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Five Exercises You Must Avoid If You Want To Stay Injury-Free



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By : Nick Nilsson    99 or more times read
Submitted 0000-00-00 00:00:00
All exercises are not created equal. Some exercises are good, some exercises are great, and some exercises are an injury just waiting to happen. Knowing which exercises to avoid can save you many months if not years of pain and frustration.

1. Upright Rows

The Upright Row exercise is done to develop the shoulders and traps. Holding a barbell or dumbells in front of your with a close, overhand grip, you pull the weight up to your chest, keeping it close to your body, leading with your elbows.

The Upright Row is one of the most harmful exercises you can expose your shoulders to. The problem with the exercise lies in the position your arms must be in in order to perform the movement. This position is called "internal rotation." To demonstrate internal rotation, hold your arms straight out to the sides with your palms down. Now rotate your hands forward as if you were pouring out a glass of water in each. To do the upright row, the arms are bent at the elbow then internally rotated.

Internal rotation itself is not necessarily bad for your shoulders. The problem comes when you raise the arms up and add resistance in that position. Every time you raise the weight, a small tendon in your shoulder gets pinched (known as impingement) by the bones in the shoulder. This may not hurt immediately; it may not even hurt for a long, long time. The problem is the tendon will gradually become worn down and damaged. You may not even know you have a problem until one day the tendon snaps!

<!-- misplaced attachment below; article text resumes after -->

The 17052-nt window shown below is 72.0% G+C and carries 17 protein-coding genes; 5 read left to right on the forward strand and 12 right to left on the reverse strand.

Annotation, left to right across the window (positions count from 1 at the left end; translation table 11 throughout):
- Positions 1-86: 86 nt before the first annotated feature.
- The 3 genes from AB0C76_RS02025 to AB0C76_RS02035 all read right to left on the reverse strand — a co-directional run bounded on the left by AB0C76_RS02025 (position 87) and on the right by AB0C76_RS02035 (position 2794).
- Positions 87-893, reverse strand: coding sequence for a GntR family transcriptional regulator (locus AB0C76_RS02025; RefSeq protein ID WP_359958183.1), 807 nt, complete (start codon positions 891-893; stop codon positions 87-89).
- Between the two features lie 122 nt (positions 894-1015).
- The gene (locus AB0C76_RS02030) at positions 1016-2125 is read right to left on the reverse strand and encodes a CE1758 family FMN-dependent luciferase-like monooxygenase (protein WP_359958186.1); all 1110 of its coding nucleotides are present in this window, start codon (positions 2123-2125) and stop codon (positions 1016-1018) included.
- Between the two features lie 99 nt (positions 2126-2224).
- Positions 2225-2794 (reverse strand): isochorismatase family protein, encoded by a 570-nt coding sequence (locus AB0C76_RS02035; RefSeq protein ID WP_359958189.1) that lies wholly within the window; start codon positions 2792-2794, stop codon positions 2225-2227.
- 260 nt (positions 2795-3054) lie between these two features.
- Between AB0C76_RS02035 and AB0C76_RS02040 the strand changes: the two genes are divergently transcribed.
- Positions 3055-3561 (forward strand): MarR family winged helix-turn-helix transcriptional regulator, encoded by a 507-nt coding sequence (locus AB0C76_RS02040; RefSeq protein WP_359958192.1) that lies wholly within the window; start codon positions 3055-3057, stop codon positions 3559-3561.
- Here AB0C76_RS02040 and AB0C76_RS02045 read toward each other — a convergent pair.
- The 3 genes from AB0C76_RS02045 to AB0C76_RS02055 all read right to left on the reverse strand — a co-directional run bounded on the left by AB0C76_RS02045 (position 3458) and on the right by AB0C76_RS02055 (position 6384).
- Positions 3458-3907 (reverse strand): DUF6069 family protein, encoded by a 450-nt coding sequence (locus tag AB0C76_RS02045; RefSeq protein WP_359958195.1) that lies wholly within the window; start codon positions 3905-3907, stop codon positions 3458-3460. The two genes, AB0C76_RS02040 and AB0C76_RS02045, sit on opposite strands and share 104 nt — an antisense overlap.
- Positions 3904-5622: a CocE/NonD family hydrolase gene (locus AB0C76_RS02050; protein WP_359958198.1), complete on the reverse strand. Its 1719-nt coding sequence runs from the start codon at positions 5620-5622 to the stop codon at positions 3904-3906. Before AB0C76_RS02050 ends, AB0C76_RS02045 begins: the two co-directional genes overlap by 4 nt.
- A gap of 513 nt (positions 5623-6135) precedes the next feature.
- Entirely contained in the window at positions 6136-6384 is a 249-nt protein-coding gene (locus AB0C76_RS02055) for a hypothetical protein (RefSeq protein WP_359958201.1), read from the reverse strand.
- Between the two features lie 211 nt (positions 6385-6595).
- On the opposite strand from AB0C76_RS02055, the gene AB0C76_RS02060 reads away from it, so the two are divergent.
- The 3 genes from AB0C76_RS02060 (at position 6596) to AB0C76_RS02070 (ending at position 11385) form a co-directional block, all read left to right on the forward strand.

Instead of upright rows, stick to exercises such as dumbell presses, military presses and various raises. They are far safer for the shoulders.

2. Behind-The-Neck Pulldowns

This exercise is done to work the muscles of the back. While the exercise itself is actually effective for working the back, the problem with the exercise lies in what it can do to your shoulders.

In the previous exercise, I talked about internal rotation of the shoulders. The problem with the behind-the-neck pulldown lies in "external rotation." Going back to the arms out to the side example, instead of pouring water forward, rotate your arms backward so that your palms are facing up. It's basically the opposite movement to internal rotation.

To do the behind-the-neck pulldown as normally instructed, you must externally rotate your shoulders as much as possible. This is a very delicate position for your shoulders. The supporting muscles of the shoulders (known as the rotator cuff) are not in a good position to stabilize the joint and injury to those supporting muscles can result, which can lead to further injury in the connective tissue of the joint.

On top of that, since most people do not have enough shoulder flexibility to get a straight line of pull behind the neck, they must bend their neck forward to even do the movement. This can result in neck strain on top of shoulder strain.

This information also applies to the behind-the-neck pull-up exercise. The mechanics of the movement are exactly the same, the only difference being you're pulling yourself up instead of pulling the weight down.